Prince Edward County’s Newspaper of Record
July 18, 2024
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The Rules of Engagement

Without a real, thriving public sphere, there is no place to debate the issues of the day.

When I was in graduate school, I studied eighteenth-century literature. Civility, good manners, and sympathy were key topics in practically every class I took. I was impatient with it. Enough about politeness, I would think. There are more important issues! 

The eighteenth century is also known as the enlightenment. Two major figures were David Hume and Adam Smith. Both were radical originals — the first a famous skeptic who refused to believe in God in a deeply religious age. Adam Smith wrote The Wealth of Nations, which invented the framework for economics and civil society. Both were fascinated by social convention, the idea of a shared common sense. They stressed the linked ideas of politeness and civility as essential to social cohesion, and to understanding each other. For Hume, a common sense of things was far more important than God.

You have to remember that in the eighteenth century, civility was still pretty new. 

England produced the first great civil society in Europe. A “republic of letters,” it was in large part the creation of its free press. The UK, unlike France, which was still in the grip of an absolutist monarchy, was renowned for its newspapers and pamphlets, for its free flow of ideas and public debates. The arguments and the issues of the day were circulated in print. There was no other way, besides yelling. Pamphlet wars were frequent, and rival journals and magazines would jostle for position — a newspaper called Common Sense inspired a rival sheet, the Nonsense of Common Sense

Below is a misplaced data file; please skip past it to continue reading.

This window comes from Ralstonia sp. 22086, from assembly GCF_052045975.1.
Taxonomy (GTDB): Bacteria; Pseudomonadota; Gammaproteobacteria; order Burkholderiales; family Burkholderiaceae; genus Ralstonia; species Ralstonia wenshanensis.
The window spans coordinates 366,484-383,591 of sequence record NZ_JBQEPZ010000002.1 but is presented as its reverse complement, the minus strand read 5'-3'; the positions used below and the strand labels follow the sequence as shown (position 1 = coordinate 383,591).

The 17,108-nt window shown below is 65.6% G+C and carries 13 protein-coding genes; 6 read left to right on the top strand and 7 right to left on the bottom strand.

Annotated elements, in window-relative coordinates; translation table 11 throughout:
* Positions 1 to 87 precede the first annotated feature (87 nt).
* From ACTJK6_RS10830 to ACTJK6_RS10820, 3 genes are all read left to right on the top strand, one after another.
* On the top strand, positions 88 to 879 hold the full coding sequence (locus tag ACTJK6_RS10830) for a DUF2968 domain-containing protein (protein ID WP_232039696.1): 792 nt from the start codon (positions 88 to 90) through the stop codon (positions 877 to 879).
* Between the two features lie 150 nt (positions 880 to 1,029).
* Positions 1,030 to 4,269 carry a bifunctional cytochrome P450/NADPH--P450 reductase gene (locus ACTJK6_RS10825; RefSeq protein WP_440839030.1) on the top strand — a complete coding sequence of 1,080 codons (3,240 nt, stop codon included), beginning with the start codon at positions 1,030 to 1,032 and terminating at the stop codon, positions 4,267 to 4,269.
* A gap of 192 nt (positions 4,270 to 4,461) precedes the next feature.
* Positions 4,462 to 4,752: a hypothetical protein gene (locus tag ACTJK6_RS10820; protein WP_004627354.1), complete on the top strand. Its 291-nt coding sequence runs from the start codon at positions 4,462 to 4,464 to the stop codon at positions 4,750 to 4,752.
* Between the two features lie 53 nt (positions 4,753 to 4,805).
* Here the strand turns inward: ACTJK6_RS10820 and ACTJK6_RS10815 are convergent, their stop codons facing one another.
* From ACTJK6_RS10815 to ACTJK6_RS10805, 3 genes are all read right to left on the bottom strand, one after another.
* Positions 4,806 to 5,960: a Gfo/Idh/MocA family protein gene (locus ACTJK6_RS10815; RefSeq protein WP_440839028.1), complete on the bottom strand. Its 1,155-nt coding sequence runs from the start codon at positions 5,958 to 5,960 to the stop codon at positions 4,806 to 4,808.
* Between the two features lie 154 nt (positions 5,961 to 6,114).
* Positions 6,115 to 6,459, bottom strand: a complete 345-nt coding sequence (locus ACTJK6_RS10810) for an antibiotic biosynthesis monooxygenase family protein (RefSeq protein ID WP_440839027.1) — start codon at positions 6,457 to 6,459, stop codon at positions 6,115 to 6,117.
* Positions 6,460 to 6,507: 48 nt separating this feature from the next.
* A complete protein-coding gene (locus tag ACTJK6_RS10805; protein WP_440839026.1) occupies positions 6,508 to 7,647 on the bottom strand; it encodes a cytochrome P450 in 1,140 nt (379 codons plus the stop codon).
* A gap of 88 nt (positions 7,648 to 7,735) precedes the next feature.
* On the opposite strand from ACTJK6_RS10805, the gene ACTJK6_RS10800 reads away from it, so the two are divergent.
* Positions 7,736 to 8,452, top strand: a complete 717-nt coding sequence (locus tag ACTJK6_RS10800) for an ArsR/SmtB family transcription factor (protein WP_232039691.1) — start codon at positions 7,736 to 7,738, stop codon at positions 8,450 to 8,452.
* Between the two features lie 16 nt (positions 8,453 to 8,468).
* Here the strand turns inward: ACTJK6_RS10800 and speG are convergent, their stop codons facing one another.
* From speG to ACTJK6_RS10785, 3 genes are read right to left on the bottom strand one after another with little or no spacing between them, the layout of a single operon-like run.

Without a real, thriving public sphere, there is no place to debate the issues of the day. Through words and ideas rather than violence. It took centuries to accomplish the transition from medieval, feudal tribes at constant war with each other to the England of the Enlightenment, which had a monarchy held in check by the houses of parliament on the one hand, and the conventions of civil debate on the other. There was still violence and cruelty, as well as censorship. You could still go to jail for “treason.” But with newspapers, pamphlets, and broadsheets came a public realm. A place for ideas. 

The cost of participation was, of course, literacy. Education generally required property. These two things, property and the widespread ability to read and write, led to politeness: respect for others, and respect for ideas.

The “age of politeness” was also the age of satire. Its writers relished the art of the attack. It is famous for satire and jokes, its ability to ridicule. The best insults in the English language come from roughly this period, maybe starting with Shakespeare and reaching to Jane Austen. If, when it came to your rivals, you stuck to shredding their ideas rather than their persons, at least in public, you could get away with a great deal of satisfying ridicule.